Digitally-enabled India: 2019 can be the year. What challenges opportunities are ahead?

The challenge will lie in preparing the new workforce with the skills and work culture they need to participate with the digital natives
Digital India was just a dream a few years ago and given the hype and hoopla in the last few months over farmer stress and loan waivers, anemic industrial growth, banking NPAs, many start-up failures and the alarming rise of joblessness, a cynical citizen could be forgiven for believing that all the missions we have heard about — Skills India, Start-Up India, Make in India and even Digital India — will have to press a reset button to have any hope of succeeding by the time India is 75 years old.
But this would not do justice to several successes we have seen in the realm of digital and the real hope that many of us have that a digitally-enabled India could be the secret sauce for cooking up a more optimistic future for many of our countrymen. The year when we see real results could well be 2019.

Research conducted by McKinsey Global Institute in collaboration with the IT ministry a year ago had optimistically projected a trillion-dollar opportunity that beckons if we address all the possibilities of digital enablement. This will mean not just the tech sector contributing $300 billion or more by 2025 but many sectors — health care, manufacturing, agriculture, tourism and education — using the enabling power of the national optical fibre network and an array of digital technologies will transform product design, optimise processes and enable new consumer and citizen journeys. The good news is that India’s pace of digital adoption has been among the best in the world with more than a quarter billion Indians having gone online in the last five years and smart phone penetration — which grew from six per hundred people in 2013 to 23 in 2017 — is expected to continue its breathtaking growth rate in the foreseeable future.

The secret to success in the creation of a digitally enabled India is not to rush in with digital technologies without preparing the processes and culture for assimilation of new ideas and capabilities.

In every manufacturing company, from the very large to the micro SME, it has been seen time and time again that spraying IoT sensors on the shop floor is no formula to ensure smart manufacturing. It is important to build a data usage culture and move from a descriptive postmortem analysis of production and maintenance to a predictive and eventually prescriptive capability for shop floor output, supply and demand chain responsiveness, customer buying behaviour and employee willingness to be digitally responsive, The interplay of cyber with physical, whether it is humans working with robots or artificial intelligence used as an assistive and augmenting tool rather than for autonomous AI replacing humans, mixed reality — augmented and virtual capabilities to enhance production and warehousing productivity and “digital twins” to model every process and simulate outcomes before putting it into large scale deployment are all capabilities which the fourth industrial revolution is demanding.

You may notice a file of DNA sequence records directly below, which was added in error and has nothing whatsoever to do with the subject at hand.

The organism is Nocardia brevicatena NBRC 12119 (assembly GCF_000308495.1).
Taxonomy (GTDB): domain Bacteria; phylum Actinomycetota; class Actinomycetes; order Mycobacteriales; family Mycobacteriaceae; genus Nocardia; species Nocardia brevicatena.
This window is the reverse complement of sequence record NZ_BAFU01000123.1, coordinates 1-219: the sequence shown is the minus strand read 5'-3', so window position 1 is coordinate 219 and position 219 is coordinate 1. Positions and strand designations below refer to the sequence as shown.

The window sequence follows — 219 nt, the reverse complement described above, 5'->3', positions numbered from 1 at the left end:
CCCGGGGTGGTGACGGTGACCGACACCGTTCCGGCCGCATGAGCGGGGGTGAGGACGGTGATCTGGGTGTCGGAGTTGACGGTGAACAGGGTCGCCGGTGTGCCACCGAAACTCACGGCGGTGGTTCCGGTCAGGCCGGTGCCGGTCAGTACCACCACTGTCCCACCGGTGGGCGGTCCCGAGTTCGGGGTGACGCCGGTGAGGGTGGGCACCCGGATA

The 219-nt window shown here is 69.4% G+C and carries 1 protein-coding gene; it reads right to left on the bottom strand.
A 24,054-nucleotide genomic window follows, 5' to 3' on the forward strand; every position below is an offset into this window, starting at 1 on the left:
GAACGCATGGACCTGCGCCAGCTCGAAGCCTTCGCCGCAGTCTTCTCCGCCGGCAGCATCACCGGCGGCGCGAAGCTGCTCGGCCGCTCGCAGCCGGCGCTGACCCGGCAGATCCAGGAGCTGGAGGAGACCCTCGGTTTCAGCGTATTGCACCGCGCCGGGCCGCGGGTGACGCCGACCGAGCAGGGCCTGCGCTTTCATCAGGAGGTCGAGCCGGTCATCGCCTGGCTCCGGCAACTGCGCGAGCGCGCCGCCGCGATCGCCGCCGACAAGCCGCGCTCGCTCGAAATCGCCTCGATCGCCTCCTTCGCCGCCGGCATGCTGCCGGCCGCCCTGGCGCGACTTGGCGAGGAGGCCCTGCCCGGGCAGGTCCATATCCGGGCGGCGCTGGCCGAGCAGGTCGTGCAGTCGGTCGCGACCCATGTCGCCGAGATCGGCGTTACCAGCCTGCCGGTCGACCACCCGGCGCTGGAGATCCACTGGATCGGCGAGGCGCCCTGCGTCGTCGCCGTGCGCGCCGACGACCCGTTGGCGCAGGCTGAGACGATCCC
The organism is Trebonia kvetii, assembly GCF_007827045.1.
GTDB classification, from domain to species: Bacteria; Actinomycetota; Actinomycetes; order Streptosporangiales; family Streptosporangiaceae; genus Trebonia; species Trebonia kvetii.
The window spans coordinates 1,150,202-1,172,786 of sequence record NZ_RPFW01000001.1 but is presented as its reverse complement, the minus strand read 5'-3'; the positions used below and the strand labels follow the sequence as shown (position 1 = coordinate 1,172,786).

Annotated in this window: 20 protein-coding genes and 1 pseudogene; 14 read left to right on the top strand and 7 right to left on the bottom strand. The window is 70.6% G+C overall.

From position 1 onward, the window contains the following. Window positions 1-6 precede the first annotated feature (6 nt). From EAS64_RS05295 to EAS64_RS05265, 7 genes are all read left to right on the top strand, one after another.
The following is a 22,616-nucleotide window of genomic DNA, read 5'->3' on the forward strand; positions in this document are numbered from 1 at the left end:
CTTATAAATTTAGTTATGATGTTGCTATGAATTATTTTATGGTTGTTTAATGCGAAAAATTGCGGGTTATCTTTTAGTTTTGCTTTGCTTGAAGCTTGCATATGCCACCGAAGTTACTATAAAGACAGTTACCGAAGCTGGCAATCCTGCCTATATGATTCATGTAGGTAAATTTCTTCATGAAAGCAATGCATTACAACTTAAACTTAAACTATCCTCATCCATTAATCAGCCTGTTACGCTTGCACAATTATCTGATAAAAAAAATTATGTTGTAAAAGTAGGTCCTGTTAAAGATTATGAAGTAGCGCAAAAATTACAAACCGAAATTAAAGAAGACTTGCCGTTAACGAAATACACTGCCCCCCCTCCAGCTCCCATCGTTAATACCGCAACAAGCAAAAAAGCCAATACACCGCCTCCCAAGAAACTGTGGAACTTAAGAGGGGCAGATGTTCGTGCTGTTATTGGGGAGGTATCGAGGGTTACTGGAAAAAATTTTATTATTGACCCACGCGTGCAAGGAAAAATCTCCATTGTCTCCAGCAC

The very same principles, with some necessary tweaks can transform agriculture, health care, logistics and enable the true creation of e-government and smart cities and villages across the length and breadth of the country. Even the social sector is seeing the value of digital technology deployment and impact investment monies are seeking the intersection of technology and social upliftment to fund new models of development.

The McKinsey report pointed out that while IT and IT-enabled services, electronics manufacturing, e-commerce, telecom services and e-payments would contribute half of the trillion dollar digital economy, the other half would be made up of new and emerging digital ecosystems — digital product and service creation and delivery, smart grids and digital power distribution, e-marketplaces for private and government services and larger participation of shared economy players not just in transportation and hotel rooms but every segment of the services economy. The challenge of course will lie in preparing the new workforces with the skills and work culture they need to participate with the digital natives to create new economic models and benefit from them. The nation is approaching a state of readiness to take up the digital challenge and convert it into national and global opportunities.